Although I am tempted to wax rhetorical on this memorial day, the faces and persons of people I remember demand more respect than that.
In the last 10 years two cousins and my best friend (and brother-in-law’s brother) have all died. While only one died in active duty with the American armed forces, I remember them all today.
Because they all leave holes in my life and, besides one, they all died too young and too tragically. In other words, I cannot remember one without remembering them all.
The most recent painful death, my cousin TJ succumbed to the powers of drugs and alcohol as he was dealing with the guilt and depression caused by his brother Adam’s death years before. TJ and Adam rarely ever went anywhere without the other, and that included the military. But, in the armed forces, Adam left TJ behind: Adam went to Afghanistan while TJ was selected for another unit.
TJ never forgave himself for not being there with Adam at the end. I do, and I am glad that we had the last few months together before I moved out east. TJ called me asking for help, and I gave what help I could, knowing that the battle would be very difficult for TJ. He tried, and his soul joins the man in the arena who fails valiantly, never joining the ranks of those who know neither victory nor defeat.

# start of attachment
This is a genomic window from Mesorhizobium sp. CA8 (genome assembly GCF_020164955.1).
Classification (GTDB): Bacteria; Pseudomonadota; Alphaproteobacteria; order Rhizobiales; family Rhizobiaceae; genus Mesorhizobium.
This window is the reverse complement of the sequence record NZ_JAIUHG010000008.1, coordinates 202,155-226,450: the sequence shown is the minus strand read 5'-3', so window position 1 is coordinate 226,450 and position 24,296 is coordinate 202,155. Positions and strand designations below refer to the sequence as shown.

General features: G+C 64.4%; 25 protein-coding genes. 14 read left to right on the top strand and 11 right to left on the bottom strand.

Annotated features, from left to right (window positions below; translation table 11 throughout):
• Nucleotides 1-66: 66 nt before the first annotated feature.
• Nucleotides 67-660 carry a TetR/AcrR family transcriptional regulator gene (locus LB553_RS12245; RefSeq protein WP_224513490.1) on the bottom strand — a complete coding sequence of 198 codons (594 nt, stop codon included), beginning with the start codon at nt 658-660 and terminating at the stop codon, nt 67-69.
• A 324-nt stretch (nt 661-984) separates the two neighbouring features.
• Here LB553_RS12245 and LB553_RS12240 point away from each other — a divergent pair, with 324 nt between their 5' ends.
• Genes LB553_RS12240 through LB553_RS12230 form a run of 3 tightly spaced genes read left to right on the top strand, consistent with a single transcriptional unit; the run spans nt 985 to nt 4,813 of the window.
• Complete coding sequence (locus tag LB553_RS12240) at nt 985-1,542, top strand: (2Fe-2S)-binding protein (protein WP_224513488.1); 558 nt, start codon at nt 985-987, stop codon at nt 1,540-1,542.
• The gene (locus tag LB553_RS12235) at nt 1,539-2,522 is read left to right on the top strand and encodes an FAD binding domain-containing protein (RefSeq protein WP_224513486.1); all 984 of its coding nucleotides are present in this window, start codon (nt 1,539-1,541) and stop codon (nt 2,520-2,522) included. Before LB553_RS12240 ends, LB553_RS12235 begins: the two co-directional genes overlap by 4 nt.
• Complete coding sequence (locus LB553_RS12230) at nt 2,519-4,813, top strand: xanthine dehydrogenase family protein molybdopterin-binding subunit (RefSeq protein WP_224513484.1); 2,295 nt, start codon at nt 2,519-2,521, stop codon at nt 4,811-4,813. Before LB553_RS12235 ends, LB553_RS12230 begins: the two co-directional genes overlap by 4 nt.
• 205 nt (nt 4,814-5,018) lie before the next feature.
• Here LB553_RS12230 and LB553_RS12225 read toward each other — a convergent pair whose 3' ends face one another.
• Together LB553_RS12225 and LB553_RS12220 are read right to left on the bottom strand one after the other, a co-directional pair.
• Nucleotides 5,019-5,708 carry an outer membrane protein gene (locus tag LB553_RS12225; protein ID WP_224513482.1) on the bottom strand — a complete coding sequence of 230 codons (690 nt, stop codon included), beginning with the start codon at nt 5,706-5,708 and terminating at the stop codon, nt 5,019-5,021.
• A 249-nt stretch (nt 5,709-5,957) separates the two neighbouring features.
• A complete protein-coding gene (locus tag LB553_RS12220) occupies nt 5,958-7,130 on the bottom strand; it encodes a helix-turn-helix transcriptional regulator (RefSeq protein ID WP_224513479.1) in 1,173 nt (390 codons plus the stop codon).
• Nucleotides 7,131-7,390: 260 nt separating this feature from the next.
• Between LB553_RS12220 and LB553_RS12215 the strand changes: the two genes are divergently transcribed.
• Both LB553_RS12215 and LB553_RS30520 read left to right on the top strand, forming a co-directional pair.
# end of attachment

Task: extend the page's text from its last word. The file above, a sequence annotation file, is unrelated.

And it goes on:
Ben took his life by hanging in an attempt to provide for his family and relieve the pain that came after several back surgeries were made null and void when he was beaten by police so that he could not walk. Ben was my best friend growing up and his brother is now my brother in law. He was a victim of the drug war and his own choices, but I cannot remember him without the painful realization that I was not there for him in his last years.
I wish I was, but I only saw him once or twice a year for quite a few years as we got older. Whether from the War on Drugs, or the War on Terror, he is still dead and I remember him.
The first of this long decade, my cousin Adam died in July of 2007 in the Sarobi District of Afghanistan. Adam joined the military for many reasons: service of country and a desire to get an education and become an English teacher were two of them. He never came home.
I cannot write enough about any of these people, and their memories are mine, but I wanted to share some of them with you as we all remember.
Their Lives Matter, and I miss them.
I thought I would end this post with a touching video remembering the vets from our grandparent’s war: